In December 2019, Hasbro is at home GI Joe, transformers and dungeons Marken, closed a $3.8 billion deal for Entertainment One, a producer with a library of 6,500 titles and popular animated films such as Peppa Pig and PJ Masks.
The toymaker soon regretted the move, and last May — as Hasbro fought off a proxy fight from activist investor Alta Fox trying to get him to spin off its games division — it called the timing of the studio purchase “unfortunate,” indicating it has spent too much.
Now Hasbro is unloading eOne, announcing on November 17 that it has hired bankers to consider a sale of the studio but how to keep IP Peppa Pig. That’s a nod to investors who have asked the company to sell off part of eOne to reinvest in fewer, more profitable properties, doing so with outside partners to reduce costs and risk. Wall Street analysts welcomed the move.
“Reducing the size of eOne makes a lot of sense as there are a number of non-core assets in this business that don’t necessarily fit into Hasbro’s flywheel,” says Eric Handler of MKM Partners. The analyst adds that Hasbro will retain its family content business and, like rival Mattel, will rely on production deals with studios and steamers and big talent across Hollywood. “You just need to have the infrastructure and staff to take Hasbro IP to a successful film or television project,” notes Handler.
The idea of becoming a Hollywood producer a la Marvel Studios was pioneered by CEO Brian Goldner, who died in October 2021. His successor, Chris Cocks, is more focused on building Hasbro as a gaming powerhouse, including its lucrative ones Magic the Gathering and Wizards of the Coast Franchise.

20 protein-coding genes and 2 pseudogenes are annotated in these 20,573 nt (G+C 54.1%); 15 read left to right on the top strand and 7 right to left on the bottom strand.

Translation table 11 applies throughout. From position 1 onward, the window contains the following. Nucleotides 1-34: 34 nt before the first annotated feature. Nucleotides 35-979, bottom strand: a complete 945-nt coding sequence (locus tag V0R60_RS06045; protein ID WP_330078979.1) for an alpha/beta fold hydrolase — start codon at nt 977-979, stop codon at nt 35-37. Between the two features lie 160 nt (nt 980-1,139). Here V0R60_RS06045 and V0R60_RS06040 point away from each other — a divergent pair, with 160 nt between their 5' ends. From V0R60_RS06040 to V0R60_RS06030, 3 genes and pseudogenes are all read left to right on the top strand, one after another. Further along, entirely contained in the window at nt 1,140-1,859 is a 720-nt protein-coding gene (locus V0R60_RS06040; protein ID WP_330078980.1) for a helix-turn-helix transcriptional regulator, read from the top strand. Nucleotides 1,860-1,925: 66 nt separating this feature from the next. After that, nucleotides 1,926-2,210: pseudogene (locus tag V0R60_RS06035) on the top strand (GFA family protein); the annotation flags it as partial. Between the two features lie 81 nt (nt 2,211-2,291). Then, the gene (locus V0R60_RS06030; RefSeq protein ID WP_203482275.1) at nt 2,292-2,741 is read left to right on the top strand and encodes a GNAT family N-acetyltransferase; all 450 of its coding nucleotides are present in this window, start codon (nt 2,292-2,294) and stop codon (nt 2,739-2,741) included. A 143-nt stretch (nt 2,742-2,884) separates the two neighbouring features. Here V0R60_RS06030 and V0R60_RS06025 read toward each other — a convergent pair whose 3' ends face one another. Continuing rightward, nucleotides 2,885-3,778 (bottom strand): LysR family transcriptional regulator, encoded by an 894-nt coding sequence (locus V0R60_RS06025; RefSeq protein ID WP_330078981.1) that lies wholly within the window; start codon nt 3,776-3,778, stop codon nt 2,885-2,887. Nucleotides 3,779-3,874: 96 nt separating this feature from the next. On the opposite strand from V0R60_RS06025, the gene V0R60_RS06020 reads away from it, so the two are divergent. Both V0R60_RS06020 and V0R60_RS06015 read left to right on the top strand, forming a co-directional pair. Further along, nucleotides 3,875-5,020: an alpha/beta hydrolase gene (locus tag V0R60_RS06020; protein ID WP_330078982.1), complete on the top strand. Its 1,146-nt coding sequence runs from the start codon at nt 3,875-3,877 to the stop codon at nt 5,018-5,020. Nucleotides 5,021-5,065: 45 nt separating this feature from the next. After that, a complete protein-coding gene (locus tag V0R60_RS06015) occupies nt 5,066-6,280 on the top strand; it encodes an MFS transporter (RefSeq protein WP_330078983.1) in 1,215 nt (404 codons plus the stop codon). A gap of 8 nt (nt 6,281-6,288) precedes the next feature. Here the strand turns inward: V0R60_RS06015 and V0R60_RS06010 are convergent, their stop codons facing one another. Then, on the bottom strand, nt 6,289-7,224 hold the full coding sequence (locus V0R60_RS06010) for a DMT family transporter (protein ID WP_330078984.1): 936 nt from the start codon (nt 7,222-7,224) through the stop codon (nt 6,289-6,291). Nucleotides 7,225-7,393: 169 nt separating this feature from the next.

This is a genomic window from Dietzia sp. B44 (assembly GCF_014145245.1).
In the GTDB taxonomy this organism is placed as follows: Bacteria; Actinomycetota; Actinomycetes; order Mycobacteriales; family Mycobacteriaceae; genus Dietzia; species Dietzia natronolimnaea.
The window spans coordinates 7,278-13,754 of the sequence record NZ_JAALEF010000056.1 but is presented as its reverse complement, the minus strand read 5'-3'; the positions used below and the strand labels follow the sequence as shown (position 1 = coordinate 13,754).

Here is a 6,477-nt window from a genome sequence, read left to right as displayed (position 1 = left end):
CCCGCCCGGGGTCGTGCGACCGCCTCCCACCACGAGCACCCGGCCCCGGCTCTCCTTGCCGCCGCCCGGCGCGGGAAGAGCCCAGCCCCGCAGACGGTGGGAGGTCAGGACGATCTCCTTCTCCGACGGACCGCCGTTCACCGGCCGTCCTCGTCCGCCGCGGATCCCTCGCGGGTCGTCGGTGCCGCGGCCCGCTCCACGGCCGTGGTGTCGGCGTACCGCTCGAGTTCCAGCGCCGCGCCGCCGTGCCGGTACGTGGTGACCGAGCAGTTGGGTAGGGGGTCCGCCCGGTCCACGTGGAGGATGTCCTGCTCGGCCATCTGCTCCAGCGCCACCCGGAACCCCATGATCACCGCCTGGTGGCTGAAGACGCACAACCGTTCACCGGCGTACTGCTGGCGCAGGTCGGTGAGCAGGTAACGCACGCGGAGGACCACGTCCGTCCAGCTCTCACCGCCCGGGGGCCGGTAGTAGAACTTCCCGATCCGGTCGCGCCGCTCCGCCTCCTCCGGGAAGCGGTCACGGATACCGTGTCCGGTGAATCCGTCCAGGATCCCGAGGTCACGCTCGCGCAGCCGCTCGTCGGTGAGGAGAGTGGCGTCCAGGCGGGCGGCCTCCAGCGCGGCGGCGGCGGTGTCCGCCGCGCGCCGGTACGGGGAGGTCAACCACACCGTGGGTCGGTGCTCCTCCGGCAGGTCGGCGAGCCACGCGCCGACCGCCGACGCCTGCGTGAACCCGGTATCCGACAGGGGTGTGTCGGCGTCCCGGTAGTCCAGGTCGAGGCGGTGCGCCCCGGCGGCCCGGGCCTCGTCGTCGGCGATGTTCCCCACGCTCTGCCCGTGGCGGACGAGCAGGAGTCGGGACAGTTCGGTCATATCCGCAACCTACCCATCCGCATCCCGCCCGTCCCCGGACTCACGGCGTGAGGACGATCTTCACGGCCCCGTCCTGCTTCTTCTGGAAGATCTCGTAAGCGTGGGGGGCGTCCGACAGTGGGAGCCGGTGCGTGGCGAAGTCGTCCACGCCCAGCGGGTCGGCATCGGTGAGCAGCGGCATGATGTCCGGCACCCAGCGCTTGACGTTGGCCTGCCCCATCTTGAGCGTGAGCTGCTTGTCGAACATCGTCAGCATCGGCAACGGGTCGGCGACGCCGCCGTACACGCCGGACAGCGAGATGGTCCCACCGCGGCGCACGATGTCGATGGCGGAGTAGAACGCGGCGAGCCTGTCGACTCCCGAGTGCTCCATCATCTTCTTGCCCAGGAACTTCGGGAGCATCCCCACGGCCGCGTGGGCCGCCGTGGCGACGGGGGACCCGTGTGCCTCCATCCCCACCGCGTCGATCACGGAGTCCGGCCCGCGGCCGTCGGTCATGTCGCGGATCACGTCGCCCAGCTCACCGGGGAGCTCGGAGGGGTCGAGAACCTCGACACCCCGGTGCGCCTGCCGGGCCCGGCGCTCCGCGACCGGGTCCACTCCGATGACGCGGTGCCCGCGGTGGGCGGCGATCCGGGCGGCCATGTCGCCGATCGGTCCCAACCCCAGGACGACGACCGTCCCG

Instead of going through the expensive process of producing titles, Hasbro can simply use its IP catalog for projects at Paramount like 2023 releases Transformers: Rise of the Beasts and Dungeons & Dragons: Honor Among Thieves.
As Hasbro investor Fredrick DiSanto bluntly wrote in a May letter to leadership, “Hasbro doesn’t have to own eOne to bring it dungeons to the big screen, much like George RR Martin didn’t need its own production studio to bring with it game of Thrones to live.”
News about a sales process is rarely unexpected. The toy giant cited eOne’s earlier sale of its music business for $385 million as “not core to our branding strategy.” And the move to divest eOne also follows Darren Throop, the division’s CEO, in August announcing he will leave the company when his contract expires in late 2022.
Now almost everything else in eOne is also redundant to Hasbro’s focus on fewer, bigger brands. “That’s positive because it will allow Hasbro to deleverage faster and get rid of non-core businesses that are difficult to predict in performance and distract from running the strategic parts of the business (toys and tabletop and digital games,” DA Davidson analyst Linda Bolton Weiser wrote in a Nov. 17 note.
Hasbro said it hired JP Morgan and Centerview Partners to sell eOne just days after a Nov. 14 investor statement from Bank of America that claimed the toy giant was “destroying the long-term value” of its company Magic the Gathering Ownership by selling too many trading cards triggered a sharp sell-off in the stock price.
Regarding the sales process, the company said in a filing that it “anticipates that the process will take several months. In the meantime, Hasbro’s entertainment team will continue to operate under the eOne production brand.”
Hasbro shares were up $2.45, or just over 4 percent, at $58.42 at Thursday’s close.